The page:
Boston-based heartwarming folk n’ rollers The Ballroom Thieves have teamed up with The Maine Youth Rock Orchestra for a ground-breaking collaboration that is, in a word, unbelievable.
“We’re a program offered by a non-profit rock school here in Portland called the Maine Academy of Modern Music,” explains Kevin Oates, founder and director of MYRO. “I’m from upstate New York, but I did my undergrad here in Portland. I moved back to New York after college, but I missed Portland, and I wanted to come back here and be an educator. I’m an active classical musician, I record with bands and artists, play shows, go on tour, I’ve done all that, and I wanted to give those opportunities I had to students, to play on major stages with major artists. The Youth Orchestra had its first ever rehearsal in February 2014, so it’s still a baby. We’ve worked with artists in all kinds of genres; Oates hopes to show the kids that they can transform themselves and find their own individual voices with a classical skill set. Auditions are held every June. We expect high caliber musicianship, serving students ages 12-18, from 14 schools in 9 districts.”
When it came to working with The Ballroom Thieves, Oates says, “I immediately fell in love with them. I walked up to them after a show in Portland and asked if they’d be interested in doing a workshop at some point, and it turned into two concerts, a music video, a tour, and an EP. “
“We were living living in Portland for a little while, we played there several times a year,” explains Thieves guitarist Martin Earley. “We met Kevin, who approached us, told us about the orchestra idea, and we were like ‘where can we sign up?’ We had already started doing some things with elementary schools across the country; whenever we have time while we’re touring, we try to go to different schools and do programs. We’d also had a dream to play our music backed by an orchestra. When those two things come together in that form, we couldn’t say yes fast enough.”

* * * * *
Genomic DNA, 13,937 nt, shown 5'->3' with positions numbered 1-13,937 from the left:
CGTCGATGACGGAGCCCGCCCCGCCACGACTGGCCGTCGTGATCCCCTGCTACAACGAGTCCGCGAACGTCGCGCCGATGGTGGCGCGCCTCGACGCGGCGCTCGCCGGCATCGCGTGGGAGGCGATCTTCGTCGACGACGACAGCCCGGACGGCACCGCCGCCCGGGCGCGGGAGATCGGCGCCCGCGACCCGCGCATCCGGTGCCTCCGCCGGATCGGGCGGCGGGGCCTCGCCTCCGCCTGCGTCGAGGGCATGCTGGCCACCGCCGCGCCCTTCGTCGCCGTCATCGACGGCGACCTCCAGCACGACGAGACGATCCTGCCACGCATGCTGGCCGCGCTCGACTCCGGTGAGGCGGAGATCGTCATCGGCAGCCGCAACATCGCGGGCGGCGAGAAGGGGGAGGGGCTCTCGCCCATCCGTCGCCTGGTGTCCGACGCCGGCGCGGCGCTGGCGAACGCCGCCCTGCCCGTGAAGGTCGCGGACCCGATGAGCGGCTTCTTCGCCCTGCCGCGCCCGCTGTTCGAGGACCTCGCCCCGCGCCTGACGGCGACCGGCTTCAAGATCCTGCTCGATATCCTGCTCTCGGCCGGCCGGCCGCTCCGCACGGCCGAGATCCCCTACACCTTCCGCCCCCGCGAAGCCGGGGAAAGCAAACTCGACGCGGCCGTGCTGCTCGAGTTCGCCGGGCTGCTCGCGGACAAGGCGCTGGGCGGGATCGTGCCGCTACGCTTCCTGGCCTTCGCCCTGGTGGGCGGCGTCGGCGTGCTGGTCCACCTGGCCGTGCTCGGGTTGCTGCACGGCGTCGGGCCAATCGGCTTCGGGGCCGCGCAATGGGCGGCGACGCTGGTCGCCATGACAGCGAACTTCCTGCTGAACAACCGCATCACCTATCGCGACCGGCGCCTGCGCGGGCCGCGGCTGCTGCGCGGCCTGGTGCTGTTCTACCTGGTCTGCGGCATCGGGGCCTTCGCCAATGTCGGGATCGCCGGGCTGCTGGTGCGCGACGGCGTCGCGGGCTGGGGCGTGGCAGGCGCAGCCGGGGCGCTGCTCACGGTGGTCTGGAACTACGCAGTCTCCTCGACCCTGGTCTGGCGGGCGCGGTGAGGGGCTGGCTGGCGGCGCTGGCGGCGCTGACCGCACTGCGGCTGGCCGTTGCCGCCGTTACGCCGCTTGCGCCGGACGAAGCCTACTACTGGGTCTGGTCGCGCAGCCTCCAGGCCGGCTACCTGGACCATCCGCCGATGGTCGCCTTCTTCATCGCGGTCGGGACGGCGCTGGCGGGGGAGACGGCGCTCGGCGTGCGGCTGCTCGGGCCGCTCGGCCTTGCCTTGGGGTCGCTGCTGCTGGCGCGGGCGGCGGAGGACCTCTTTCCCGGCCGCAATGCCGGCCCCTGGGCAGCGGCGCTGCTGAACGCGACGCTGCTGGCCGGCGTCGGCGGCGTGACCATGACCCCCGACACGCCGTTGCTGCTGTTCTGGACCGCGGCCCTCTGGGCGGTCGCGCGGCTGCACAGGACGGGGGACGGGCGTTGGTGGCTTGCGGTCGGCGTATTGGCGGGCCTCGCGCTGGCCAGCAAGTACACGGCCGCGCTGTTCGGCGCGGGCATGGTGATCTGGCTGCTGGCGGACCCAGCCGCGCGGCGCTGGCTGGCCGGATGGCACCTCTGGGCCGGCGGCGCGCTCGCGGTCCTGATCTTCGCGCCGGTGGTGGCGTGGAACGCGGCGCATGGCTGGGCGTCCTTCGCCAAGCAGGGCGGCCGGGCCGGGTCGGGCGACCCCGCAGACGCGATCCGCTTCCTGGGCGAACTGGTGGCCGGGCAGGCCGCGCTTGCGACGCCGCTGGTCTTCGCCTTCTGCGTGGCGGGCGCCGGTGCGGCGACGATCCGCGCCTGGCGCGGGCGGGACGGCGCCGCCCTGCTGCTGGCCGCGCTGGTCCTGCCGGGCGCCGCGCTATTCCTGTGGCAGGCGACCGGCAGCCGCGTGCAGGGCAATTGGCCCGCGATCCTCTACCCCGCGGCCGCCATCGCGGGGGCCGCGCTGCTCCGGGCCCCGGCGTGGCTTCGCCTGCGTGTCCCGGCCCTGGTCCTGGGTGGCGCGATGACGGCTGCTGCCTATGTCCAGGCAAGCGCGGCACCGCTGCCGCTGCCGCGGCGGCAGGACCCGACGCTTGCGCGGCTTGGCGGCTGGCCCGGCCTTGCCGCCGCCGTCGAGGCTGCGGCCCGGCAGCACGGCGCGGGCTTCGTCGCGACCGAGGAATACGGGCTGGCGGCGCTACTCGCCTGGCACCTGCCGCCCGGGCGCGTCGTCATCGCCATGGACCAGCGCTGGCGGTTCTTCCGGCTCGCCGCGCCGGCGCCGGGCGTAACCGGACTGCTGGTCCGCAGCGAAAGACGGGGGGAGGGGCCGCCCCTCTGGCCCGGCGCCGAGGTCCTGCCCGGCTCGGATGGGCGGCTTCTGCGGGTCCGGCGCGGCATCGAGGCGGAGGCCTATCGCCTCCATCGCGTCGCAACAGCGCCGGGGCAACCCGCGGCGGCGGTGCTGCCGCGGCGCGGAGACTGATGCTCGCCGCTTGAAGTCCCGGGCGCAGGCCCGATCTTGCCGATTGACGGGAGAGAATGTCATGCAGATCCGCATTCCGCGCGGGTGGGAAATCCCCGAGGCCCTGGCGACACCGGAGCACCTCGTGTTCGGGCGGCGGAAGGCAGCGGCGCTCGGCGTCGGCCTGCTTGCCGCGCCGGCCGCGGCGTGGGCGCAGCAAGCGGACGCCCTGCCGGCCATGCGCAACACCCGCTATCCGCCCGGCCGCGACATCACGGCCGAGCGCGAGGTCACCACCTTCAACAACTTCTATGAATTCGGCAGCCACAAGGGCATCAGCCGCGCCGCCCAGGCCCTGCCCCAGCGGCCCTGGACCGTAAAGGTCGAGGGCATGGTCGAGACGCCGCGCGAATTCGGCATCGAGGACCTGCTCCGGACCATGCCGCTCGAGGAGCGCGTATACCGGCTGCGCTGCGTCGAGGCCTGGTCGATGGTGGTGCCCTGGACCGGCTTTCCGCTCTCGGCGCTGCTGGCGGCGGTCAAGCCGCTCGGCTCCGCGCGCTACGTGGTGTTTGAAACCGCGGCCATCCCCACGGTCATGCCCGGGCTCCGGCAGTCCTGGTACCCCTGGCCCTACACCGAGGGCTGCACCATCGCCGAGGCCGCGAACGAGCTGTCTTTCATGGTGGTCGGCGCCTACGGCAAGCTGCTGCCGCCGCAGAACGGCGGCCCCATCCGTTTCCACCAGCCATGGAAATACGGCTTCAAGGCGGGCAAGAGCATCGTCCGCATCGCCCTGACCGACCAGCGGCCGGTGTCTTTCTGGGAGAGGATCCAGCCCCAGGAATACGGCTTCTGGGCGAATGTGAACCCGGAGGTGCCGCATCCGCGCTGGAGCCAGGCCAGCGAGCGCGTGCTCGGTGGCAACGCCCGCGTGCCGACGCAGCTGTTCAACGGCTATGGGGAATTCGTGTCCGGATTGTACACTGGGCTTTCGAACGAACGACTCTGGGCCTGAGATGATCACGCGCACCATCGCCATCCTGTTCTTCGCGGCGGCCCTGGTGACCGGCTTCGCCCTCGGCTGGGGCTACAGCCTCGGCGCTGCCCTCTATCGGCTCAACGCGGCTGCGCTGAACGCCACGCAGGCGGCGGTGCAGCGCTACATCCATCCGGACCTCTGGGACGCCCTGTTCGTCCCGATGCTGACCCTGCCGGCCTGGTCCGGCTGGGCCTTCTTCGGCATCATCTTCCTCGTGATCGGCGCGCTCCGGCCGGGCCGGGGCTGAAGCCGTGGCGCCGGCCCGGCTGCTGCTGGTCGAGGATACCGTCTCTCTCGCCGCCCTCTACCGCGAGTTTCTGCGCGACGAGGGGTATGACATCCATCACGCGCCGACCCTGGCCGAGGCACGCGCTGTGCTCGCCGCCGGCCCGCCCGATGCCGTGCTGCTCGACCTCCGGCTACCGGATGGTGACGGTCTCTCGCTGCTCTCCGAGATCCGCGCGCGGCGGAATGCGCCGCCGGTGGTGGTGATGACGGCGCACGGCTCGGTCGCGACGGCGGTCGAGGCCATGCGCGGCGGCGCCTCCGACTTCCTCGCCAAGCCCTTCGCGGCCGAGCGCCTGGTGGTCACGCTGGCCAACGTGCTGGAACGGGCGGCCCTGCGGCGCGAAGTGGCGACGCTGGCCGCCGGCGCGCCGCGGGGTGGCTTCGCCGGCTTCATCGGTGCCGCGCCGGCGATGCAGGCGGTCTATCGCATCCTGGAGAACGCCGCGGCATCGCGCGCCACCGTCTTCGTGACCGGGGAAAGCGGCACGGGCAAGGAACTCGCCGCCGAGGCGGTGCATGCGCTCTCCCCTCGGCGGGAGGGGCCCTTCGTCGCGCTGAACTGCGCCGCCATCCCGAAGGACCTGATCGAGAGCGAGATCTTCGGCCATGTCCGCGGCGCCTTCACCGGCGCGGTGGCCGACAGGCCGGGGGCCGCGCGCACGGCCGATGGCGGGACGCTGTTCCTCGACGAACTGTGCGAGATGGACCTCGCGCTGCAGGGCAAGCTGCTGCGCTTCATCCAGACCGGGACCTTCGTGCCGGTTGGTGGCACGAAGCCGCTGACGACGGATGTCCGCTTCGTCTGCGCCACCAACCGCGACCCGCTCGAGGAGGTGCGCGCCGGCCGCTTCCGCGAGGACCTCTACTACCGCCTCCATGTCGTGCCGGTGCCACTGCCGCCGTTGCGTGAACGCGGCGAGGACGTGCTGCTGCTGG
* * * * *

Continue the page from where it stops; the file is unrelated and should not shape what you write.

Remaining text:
Oates works with the artists to choose songs that would be appropriate for the setting, and then he writes the orchestra parts to each one chosen. “Writing parts for The Ballroom Thieves’ collaboration was actually challenging, because they do a phenomenal job creating so much sound for only three people, and their songs are so well-written,” he admits. “The students fell in love with The Ballroom Thieves, it’s hard not to.”
The group finished the EP collaboration with MYRO not too long ago, and there is a national tour to follow. “This is the first time they’re taking the whole orchestra on the road,” says Earley. “We’re really excited to be a part of it. We have a few dates in April with them, which will be a lot of fun, and probably a logistical nightmare. I’m glad I won’t be responsible for chaperoning a group of 25 high-schoolers! I don’t envy that job, I’m sure Kevin will gain some new gray hairs. I think it’s such a cool experience though, not only for us, but for the kids. When I was in high school, I was in the orchestra, and I would’ve jumped at the chance to go on tour with a band.”
For most of the shows, The Ballroom Thieves will play a majority of their set with the orchestra, and the trio will also perform a portion of the show, on their own. “It’s going to be quite a haul, we’re reaching out to donors and are trying to make it as financially viable as possible, taking 25 students on tour along with 10 chaperones. We’re looking at doing a documentary of the process as well. We want to document this experience, because it’s really the first time a youth orchestra has gone on a national tour with a band. We’re breaking new ground. We have a wonderful parent group, they’re excited to go and have their children involved in this opportunity,” explains Oates. “It’s a once in a lifetime experience.” Adds Earley, “It’s such a dream to be able to do this, and we get to show the people outside of Maine what these kids can do.”
To learn more about the Maine Youth Orchestra and support their work, visit: http://www.maineyouthrockorchestra.org